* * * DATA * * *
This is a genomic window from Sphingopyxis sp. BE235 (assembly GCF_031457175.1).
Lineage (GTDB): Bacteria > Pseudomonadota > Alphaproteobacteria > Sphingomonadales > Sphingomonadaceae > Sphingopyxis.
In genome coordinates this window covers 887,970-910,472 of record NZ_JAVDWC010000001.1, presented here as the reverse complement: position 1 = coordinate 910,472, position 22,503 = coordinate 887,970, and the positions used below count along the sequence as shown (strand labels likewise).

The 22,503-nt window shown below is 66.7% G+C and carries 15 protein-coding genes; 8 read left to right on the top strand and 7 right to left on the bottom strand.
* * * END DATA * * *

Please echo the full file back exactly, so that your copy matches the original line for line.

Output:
This is a genomic window from Sphingopyxis sp. BE235 (assembly GCF_031457175.1).
Lineage (GTDB): Bacteria > Pseudomonadota > Alphaproteobacteria > Sphingomonadales > Sphingomonadaceae > Sphingopyxis.
In genome coordinates this window covers 887,970-910,472 of record NZ_JAVDWC010000001.1, presented here as the reverse complement: position 1 = coordinate 910,472, position 22,503 = coordinate 887,970, and the positions used below count along the sequence as shown (strand labels likewise).

The 22,503-nt window shown below is 66.7% G+C and carries 15 protein-coding genes; 8 read left to right on the top strand and 7 right to left on the bottom strand.